The match itself worked much like the women’s tag match the night before did. Natalya walked out of the match to leave Naomi and Charlotte shorthanded, then Naomi was gooned outside the ring including a creative use of the metal stairs. Then Charlotte, like Sasha Banks before, eventually got beaten by the numbers. 

I’ve already written that I’m not sure the women’s divisions needed fresh blood as much as better writing, and this week only underlined that. 

In other notes:

- On the weekend on Twitter, Matt Hardy posted a video of a promo in his "Broken" incarnation, so that change is definitely happening. But because they can't legally use the word "Broken" in his name, he's referring to himself as Woken Matt Hardy, and finishes the promo by saying, "Get woke!" The WWE knows that "woke" means something in 2017, right? That it has become part of the vocabulary of social consciousness? The premise is that Hardy is now awake to the larger, cosmic truth, but in context, the word sounds like your dad trying to be cool, and since Hardy's character is crazy, the name choice is really trivializing.

- A pet peeve is gestures designed to make wrestlers look tough that don’t. The sales job for The Bludgeon Brothers focused on their war hammers, which they now bring to ringside then carefully put down and leave behind before they go in the ring. If they’re the badasses they’ve been sold as, wouldn’t they take their hammers in the ring and crush their opponents? Wouldn’t they be handy? Best thing about Bludgeon Brothers so far: High impact tags and slaps that appear to be as physical as anything they do to their opponents.

- This week’s A.J. Styles/Singh Brothers match ended with Jinder Mahal trashing his entourage after they lost yet again to Styles. That sure looked like the end of their time in the Jinder Mahal story, and if it is, I’ll miss them. I’ve rarely liked the comic relief guys, but they were often the best part of a Mahal promo, and they had some of the best moments in Mahal’s Punjabi Prison match with Randy Orton.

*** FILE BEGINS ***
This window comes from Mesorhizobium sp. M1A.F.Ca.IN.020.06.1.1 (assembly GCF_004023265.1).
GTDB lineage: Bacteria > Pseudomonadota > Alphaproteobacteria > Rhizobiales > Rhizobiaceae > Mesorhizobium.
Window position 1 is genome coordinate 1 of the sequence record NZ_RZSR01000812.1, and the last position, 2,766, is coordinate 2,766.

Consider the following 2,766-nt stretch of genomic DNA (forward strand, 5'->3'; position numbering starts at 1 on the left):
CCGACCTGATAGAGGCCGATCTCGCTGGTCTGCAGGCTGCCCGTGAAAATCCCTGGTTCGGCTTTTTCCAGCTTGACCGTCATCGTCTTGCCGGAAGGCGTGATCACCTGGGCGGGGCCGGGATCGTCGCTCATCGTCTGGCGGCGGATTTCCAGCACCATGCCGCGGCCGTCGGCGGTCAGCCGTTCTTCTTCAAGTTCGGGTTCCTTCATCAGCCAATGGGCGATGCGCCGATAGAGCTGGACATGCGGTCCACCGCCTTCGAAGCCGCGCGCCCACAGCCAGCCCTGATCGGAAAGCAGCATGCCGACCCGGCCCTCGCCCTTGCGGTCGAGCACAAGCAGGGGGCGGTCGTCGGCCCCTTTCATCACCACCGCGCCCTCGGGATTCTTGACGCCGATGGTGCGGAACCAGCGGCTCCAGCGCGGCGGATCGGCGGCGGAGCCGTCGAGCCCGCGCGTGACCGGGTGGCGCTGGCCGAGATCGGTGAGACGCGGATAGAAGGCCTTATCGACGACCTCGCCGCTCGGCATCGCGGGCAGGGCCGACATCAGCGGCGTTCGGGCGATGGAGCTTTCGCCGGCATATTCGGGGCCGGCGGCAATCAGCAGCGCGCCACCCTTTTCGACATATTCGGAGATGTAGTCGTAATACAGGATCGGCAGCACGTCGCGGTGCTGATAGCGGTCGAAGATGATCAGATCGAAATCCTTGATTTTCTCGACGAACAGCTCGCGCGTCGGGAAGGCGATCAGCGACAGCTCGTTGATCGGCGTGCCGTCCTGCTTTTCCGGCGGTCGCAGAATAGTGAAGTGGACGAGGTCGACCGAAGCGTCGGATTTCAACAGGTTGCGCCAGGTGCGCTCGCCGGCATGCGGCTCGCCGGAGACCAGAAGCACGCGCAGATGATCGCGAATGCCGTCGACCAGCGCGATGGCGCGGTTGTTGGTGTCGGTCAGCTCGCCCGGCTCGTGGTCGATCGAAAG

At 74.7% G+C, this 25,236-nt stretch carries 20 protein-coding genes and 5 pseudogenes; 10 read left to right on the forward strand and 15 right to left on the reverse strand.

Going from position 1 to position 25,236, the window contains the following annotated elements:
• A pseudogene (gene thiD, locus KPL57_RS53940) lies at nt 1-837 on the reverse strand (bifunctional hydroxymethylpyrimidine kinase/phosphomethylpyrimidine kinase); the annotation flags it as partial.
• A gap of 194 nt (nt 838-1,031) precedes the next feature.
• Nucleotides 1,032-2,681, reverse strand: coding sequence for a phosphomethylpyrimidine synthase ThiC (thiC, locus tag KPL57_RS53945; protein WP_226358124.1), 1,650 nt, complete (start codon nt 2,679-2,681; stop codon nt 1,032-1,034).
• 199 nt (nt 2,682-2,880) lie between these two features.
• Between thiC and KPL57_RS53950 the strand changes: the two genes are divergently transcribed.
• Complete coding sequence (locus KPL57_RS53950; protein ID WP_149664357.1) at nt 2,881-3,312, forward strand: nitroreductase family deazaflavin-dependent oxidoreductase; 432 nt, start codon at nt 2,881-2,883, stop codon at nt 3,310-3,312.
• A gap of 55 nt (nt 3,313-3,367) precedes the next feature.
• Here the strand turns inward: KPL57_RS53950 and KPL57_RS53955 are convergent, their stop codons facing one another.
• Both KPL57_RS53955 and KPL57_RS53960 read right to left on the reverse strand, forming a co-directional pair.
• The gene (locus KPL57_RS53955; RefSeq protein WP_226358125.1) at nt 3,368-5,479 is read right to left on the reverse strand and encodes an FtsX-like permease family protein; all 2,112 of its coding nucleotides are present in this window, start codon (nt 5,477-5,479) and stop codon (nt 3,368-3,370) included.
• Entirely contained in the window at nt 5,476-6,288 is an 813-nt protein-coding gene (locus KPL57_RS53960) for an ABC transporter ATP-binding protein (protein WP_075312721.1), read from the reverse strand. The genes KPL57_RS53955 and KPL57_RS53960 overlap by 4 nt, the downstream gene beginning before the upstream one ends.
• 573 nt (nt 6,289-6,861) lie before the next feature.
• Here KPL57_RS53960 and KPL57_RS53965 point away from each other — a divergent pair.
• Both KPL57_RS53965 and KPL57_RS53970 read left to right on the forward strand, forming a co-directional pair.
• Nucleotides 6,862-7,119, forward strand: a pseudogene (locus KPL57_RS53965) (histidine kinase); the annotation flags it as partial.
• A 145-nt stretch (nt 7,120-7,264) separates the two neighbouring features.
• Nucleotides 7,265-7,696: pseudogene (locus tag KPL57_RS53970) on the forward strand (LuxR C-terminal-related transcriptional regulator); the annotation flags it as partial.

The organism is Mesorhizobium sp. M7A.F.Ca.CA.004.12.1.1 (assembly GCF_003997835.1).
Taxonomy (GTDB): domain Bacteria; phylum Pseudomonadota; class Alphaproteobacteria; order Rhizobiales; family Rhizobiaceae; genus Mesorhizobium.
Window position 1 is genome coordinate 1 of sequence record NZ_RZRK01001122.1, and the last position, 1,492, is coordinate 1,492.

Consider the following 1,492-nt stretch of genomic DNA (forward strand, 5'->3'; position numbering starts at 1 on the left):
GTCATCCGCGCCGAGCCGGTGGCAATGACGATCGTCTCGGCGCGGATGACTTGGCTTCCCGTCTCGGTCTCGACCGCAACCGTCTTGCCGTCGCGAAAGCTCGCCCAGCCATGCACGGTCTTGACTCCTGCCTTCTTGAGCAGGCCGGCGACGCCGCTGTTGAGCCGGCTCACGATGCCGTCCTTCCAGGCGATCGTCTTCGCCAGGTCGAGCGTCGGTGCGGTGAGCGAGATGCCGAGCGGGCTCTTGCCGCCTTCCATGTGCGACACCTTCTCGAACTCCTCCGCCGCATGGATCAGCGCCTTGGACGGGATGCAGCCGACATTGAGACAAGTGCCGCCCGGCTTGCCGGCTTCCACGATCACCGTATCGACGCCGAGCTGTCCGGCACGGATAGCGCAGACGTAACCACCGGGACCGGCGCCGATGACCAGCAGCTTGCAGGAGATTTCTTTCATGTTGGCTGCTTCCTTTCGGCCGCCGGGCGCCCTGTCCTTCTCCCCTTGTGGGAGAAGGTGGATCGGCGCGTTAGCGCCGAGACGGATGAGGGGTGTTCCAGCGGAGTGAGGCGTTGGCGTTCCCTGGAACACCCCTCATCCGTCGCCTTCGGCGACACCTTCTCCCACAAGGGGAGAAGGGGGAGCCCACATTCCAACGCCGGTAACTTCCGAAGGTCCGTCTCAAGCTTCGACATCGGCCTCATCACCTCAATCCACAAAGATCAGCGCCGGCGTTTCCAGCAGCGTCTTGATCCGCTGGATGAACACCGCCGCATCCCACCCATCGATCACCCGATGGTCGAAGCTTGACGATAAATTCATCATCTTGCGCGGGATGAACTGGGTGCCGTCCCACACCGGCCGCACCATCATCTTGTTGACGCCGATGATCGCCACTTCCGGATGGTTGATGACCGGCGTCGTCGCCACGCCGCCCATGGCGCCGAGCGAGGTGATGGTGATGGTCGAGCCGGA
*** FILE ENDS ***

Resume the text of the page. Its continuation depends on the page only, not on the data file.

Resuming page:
- This week’s Smackdown Live ended with Randy Orton against Kevin Owens in a no disqualification match. The match revealed one of the few things that Sami Zayn doesn’t do well right now when he dished out some of the softest chair shots I’ve ever seen. 

The premise of the match was that it was punishment for Kevin Owens’ betrayal of the Smackdown Live men’s team during “Survivor Series,” but there’s a disconnect in positioning Orton as a company man. No matter what promos he cuts out of the ring, he wrestles as a heel. Much in the same way that The Usos essentially wrestle as faces, no matter what they say out of the ring, Orton’s in-ring behavior is anti-hero at best, and more often heel. His poses are preening, and his key moves including his RKO finisher are all sneaky. I suppose that made it possible for him to beat down Owens in a way that a more conventional face wouldn’t, but the moment was one more muddled one in a year that has been undistinguished for Orton.

Updated December 4, 6:15 a.m.

The Matt Hardy news was added after the story was initially posted.